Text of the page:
The team co-produced a booklet to share their insights. You can download the booklet here and read more about the research study here. You can also read a pre-print of the associated research paper ‘Exploring the experiences of loneliness in adults with mental health problems: a participatory qualitative interview study’.
The CoRAY team, from Emerging Minds, have developed some fantastic infographics for young people. They worked with designers from the University of Reading and created resources for the following areas:
- Managing Change & Uncertainty
- Feeling Lonely, Isolated & Disconnected
- Feeling Bored, Flat & Unmotivated
- Seeking Help for Mental Health
- Feeling Anxious around Social Situations
A Manifesto for Change is a new resource to help prevent suicide in LGBTQIA+ young people in Scotland based on original research from TRIUMPH-funded researcher Dr Hazel Marzetti. The report outlines short and longer-term changes to prevent suicide in LGBTQIA+ young people.
Closing The Gap’s special interest group on oral care recently released a consensus statement on oral care for people with severe mental illness (SMI). People living with a severe mental illness are more likely to have poor oral health compared to the general population. This statement sets out a five-year strategy for improving oral care for people with SMI.
Something to read
Have you caught eNurture’s grant holder blog series yet? Their latest blog post is from Dr Angeliki Bogosian and Dr Jennie Brown from their Delphi study with young people, families and professionals. Their work explores the potential for digital technology to support the well-being of young people with long-term conditions. They’re currently looking for research participants aged 10-18, as well as an advisory panel of young people and parents. Read more about their work here.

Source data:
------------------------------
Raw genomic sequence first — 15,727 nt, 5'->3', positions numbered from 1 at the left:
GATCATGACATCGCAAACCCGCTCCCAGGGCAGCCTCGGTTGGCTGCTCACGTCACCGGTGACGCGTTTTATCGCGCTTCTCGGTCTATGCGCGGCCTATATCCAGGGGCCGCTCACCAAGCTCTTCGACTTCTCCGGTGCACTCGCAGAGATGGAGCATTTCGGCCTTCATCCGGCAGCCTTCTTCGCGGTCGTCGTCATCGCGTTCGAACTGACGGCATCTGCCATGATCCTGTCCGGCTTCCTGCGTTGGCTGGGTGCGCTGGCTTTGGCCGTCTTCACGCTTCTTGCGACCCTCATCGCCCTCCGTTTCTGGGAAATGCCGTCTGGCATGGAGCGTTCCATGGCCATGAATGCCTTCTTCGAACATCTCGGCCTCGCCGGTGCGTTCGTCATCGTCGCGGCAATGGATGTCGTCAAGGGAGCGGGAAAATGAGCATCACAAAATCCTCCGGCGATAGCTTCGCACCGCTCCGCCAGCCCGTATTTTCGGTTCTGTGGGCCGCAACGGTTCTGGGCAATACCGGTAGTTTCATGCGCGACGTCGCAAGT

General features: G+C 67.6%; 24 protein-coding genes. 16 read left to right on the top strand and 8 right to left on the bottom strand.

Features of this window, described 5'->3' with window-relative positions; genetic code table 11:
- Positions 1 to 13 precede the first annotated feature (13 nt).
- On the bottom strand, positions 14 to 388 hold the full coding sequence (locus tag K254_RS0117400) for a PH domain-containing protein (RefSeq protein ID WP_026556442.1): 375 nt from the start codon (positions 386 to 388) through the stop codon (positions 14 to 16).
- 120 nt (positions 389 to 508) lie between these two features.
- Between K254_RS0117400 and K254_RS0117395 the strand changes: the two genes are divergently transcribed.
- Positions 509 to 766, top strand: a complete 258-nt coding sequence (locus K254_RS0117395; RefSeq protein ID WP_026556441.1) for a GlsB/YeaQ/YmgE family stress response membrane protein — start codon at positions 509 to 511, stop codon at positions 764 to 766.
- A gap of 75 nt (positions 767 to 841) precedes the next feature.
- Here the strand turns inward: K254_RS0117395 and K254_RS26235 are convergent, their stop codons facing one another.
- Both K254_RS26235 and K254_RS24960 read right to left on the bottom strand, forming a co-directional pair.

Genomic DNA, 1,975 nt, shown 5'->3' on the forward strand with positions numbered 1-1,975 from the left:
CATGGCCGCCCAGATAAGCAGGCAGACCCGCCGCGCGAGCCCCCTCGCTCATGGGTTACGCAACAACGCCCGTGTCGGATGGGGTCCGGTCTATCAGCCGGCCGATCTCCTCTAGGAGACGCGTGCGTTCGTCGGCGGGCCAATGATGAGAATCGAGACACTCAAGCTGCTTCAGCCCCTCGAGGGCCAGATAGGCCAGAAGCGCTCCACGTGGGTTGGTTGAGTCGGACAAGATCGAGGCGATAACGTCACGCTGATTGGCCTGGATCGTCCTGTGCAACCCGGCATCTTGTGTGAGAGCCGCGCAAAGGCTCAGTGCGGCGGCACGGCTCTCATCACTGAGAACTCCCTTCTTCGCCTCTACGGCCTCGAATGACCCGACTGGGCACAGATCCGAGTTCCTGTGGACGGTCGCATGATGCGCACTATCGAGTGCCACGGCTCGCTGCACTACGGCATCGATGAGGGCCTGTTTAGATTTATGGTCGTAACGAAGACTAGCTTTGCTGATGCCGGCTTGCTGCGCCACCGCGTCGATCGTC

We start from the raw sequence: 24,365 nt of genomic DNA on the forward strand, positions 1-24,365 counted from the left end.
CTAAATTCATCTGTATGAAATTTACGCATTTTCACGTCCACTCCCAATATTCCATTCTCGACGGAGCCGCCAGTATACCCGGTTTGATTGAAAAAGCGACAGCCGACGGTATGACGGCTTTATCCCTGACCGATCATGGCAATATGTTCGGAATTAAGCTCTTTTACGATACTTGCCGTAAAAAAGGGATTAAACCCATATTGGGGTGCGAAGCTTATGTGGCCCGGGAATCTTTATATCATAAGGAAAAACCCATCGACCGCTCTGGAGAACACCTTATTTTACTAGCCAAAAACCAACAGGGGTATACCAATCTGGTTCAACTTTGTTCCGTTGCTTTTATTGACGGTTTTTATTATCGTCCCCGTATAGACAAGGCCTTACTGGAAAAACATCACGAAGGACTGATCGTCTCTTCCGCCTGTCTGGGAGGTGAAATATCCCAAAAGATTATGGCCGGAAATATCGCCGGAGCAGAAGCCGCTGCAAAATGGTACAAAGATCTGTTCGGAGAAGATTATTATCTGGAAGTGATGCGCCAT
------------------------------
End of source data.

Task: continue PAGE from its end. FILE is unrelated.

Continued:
To mark two years since the first UK lockdown, Closing The Gap shared a visual representation of the effects of the lockdowns on people with severe mental illness. This was part of the findings from the network’s OWLS Study.
C&P from LSIMHRN newsletter:
Dr James Duggan from Manchester Metropolitan University has written a new blog about his LSIMHRN Plus Project ‘Left on Read’. His work was was about co-producing creative encounters to help young people explore loneliness, isolation and mental health problems.
Something to watch
Closing The Gap has shared another fantastic episode of the Research Sofa. This time, you can hear from Dr Peter Coventry & Prof Piran White as they discuss how people with severe mental illness interact with and benefit from nature, green spaces and blue spaces such as rivers. This is a fascinating episode and not to be missed!
It’s Not That Deep is a new dramatised video series from the CoRAY project for Emerging Minds. This short video series from Fully Focused Productions looks at loneliness and cyberbullying in young people – highly topical for the upcoming mental health awareness week theme.
Something to listen to
SMaRteN has launched its student-led podcast series, Keeping Students in Mind: Understanding Student Mental Health Research, in collaboration with All Things Mental Health.
In each episode, student hosts have insightful and accessible conversations with SMaRteN researchers about their work. The podcast explores the topics students have identified as important to them, such as students with caring responsibilities and the links between the NHS and university mental health services.
That’s it for the month – another bumper month of activity from the mental health research networks. Keep up the great work everyone!